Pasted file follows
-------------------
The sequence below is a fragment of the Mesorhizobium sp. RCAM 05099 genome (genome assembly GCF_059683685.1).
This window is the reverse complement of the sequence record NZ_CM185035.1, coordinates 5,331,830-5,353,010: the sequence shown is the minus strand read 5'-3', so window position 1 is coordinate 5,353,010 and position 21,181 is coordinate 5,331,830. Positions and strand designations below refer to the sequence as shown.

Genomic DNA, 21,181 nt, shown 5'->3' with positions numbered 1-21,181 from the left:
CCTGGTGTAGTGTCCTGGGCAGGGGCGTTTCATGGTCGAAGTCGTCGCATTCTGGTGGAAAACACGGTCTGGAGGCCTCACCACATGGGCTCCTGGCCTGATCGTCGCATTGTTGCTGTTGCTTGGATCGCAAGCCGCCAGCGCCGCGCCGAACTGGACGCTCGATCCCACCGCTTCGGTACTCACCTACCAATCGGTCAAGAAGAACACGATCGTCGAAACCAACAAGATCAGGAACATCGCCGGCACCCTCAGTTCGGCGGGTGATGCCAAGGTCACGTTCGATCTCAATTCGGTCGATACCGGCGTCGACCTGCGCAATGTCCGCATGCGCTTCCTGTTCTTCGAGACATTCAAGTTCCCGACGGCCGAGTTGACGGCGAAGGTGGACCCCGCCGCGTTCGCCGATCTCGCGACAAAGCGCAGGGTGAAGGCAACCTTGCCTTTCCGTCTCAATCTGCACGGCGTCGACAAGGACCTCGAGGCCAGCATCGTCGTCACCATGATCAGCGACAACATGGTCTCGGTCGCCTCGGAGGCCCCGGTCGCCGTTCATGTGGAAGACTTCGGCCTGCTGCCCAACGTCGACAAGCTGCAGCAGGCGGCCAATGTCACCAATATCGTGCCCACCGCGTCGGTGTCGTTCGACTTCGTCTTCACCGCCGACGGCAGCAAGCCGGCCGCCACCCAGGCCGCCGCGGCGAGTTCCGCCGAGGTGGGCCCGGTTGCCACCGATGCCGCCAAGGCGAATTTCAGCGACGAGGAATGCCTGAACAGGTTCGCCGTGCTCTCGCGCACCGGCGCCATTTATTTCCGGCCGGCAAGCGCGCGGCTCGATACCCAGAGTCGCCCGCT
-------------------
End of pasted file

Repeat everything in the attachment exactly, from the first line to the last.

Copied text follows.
The sequence below is a fragment of the Mesorhizobium sp. RCAM 05099 genome (genome assembly GCF_059683685.1).
This window is the reverse complement of the sequence record NZ_CM185035.1, coordinates 5,331,830-5,353,010: the sequence shown is the minus strand read 5'-3', so window position 1 is coordinate 5,353,010 and position 21,181 is coordinate 5,331,830. Positions and strand designations below refer to the sequence as shown.

Genomic DNA, 21,181 nt, shown 5'->3' with positions numbered 1-21,181 from the left:
CCTGGTGTAGTGTCCTGGGCAGGGGCGTTTCATGGTCGAAGTCGTCGCATTCTGGTGGAAAACACGGTCTGGAGGCCTCACCACATGGGCTCCTGGCCTGATCGTCGCATTGTTGCTGTTGCTTGGATCGCAAGCCGCCAGCGCCGCGCCGAACTGGACGCTCGATCCCACCGCTTCGGTACTCACCTACCAATCGGTCAAGAAGAACACGATCGTCGAAACCAACAAGATCAGGAACATCGCCGGCACCCTCAGTTCGGCGGGTGATGCCAAGGTCACGTTCGATCTCAATTCGGTCGATACCGGCGTCGACCTGCGCAATGTCCGCATGCGCTTCCTGTTCTTCGAGACATTCAAGTTCCCGACGGCCGAGTTGACGGCGAAGGTGGACCCCGCCGCGTTCGCCGATCTCGCGACAAAGCGCAGGGTGAAGGCAACCTTGCCTTTCCGTCTCAATCTGCACGGCGTCGACAAGGACCTCGAGGCCAGCATCGTCGTCACCATGATCAGCGACAACATGGTCTCGGTCGCCTCGGAGGCCCCGGTCGCCGTTCATGTGGAAGACTTCGGCCTGCTGCCCAACGTCGACAAGCTGCAGCAGGCGGCCAATGTCACCAATATCGTGCCCACCGCGTCGGTGTCGTTCGACTTCGTCTTCACCGCCGACGGCAGCAAGCCGGCCGCCACCCAGGCCGCCGCGGCGAGTTCCGCCGAGGTGGGCCCGGTTGCCACCGATGCCGCCAAGGCGAATTTCAGCGACGAGGAATGCCTGAACAGGTTCGCCGTGCTCTCGCGCACCGGCGCCATTTATTTCCGGCCGGCAAGCGCGCGGCTCGATACCCAGAGTCGCCCGCT